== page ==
The recent cases of Baby Veronica and Baby Desaray make me fear for young adoptive children, especially those of color. The similarities of these two cases, including the same adoption agency attorney in both, demand a closer look into these children’s civil rights.
As an African-American mother, it disturbs me to read of all the cheering and celebration of Veronica’s return to her adoptive parents. Where have we come as a country when we all allow ourselves to go back to the days when the purchase of humans, especially minorities, is accepted and even applauded?
The reported stories around the relationships between the biological fathers and mothers suggest that these mothers are giving birth to minority children with the express intent of giving them up for adoption. The biological mothers are even generously compensated for doing so. The implication becomes that the fathers were used as sperm donors, which is surely cheaper than in vitro fertilization.
Any sympathy for the adoptive parents continues to diminish as it becomes increasingly clear that something very sinister is going on here, and the birth mothers may be part of it. In fact, the Charleston Post and Courier took a close look at this disturbing issue in its September 21 article, "The Price of Adoption." The reporter quotes Shannon Jones, the Charleston attorney who represents the biological fathers of both Veronica and Desaray as saying: “Once these agencies and lawyers get the birth mother on the hook … they tell these birth moms not to answer any calls from the dads. Of course, then they argue the dad is a deadbeat.”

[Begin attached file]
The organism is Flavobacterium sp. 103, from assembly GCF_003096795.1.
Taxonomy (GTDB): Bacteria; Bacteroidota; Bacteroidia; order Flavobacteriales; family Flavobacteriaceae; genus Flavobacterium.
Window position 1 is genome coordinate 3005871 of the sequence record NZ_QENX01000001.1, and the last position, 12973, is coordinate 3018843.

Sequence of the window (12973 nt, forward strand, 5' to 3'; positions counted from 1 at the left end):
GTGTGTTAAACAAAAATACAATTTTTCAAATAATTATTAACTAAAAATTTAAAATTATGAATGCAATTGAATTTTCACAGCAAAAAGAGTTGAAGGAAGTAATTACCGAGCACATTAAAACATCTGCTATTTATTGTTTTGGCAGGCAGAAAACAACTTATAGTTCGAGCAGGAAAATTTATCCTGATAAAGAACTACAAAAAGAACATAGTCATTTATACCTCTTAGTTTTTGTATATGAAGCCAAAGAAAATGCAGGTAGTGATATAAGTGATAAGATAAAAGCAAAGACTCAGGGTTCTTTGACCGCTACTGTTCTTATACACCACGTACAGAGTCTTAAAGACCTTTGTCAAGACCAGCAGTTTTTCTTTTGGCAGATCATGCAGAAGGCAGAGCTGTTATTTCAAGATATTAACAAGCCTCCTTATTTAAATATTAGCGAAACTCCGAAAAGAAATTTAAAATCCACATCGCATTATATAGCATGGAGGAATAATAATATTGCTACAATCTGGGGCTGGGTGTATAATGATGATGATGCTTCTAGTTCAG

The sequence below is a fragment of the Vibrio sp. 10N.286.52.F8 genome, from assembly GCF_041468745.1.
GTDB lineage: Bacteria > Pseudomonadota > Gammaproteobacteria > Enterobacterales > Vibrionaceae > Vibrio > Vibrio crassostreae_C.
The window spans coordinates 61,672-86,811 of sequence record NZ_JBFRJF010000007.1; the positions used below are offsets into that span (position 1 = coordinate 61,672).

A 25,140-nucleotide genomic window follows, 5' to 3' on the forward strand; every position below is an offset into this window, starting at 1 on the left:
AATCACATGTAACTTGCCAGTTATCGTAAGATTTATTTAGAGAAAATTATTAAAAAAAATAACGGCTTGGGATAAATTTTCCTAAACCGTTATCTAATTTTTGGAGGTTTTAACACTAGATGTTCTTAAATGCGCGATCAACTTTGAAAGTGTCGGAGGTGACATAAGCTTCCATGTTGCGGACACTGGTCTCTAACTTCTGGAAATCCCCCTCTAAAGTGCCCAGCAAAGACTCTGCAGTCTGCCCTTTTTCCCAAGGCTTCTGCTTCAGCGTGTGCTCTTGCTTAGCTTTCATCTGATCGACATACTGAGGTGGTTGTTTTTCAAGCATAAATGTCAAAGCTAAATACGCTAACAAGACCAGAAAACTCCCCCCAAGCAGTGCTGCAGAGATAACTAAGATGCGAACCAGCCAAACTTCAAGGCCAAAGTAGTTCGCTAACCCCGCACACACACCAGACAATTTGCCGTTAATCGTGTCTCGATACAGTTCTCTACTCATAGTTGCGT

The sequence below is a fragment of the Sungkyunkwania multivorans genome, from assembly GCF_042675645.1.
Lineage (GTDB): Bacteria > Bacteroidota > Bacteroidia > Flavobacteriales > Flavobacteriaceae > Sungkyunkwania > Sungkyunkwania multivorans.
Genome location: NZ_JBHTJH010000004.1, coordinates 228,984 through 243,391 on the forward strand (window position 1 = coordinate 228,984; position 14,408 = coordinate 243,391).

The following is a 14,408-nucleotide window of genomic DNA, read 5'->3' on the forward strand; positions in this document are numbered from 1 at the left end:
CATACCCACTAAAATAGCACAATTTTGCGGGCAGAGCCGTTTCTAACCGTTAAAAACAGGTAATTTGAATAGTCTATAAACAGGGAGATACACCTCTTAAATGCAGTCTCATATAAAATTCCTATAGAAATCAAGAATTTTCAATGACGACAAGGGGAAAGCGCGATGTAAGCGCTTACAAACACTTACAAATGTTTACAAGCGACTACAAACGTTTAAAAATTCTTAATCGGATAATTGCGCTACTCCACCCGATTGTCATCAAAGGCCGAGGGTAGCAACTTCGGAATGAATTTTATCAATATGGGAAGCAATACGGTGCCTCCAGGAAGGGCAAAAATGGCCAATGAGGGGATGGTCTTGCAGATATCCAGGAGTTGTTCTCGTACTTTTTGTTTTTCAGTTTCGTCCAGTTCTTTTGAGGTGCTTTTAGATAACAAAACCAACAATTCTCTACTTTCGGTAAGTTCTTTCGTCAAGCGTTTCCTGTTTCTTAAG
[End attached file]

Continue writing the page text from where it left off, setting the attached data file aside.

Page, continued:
If it’s true that the mothers set out to deceive or mislead the biological fathers, that is the saddest of all elements surrounding these adoptions.
Our children are not chattels to be conveniently sold to adoptive parents who care more about what they want than what is best for the child. What gives them the right to take a minority child when a loving and adoring father wants to raise her? While contributing eggs and sperm doesn’t necessarily make a good mother or father, neither does fighting a prolonged court battle to win custody and securing a public relations to accuse the birth father of being a deadbeat dad.
Real mothers and fathers will always do what’s best for the child, and if that child is happy with her biological parent, no one should attempt to sever that bond.
From all accounts of both the Baby Veronica and Baby Desaray cases, I believe that there should be a thorough investigation of the birth mothers, the adoptive parents, and the attorney for the adoption agency to ensure that the civil rights of these children and their biological fathers have not been violated.
We as a nation must protect the civil rights of children of all races. Above all, we must remember that the words of the Rev. Dr. Martin Luther King remind us that our children too are “created equal."
Dot Scott is the president of the Charleston Branch of the NAACP.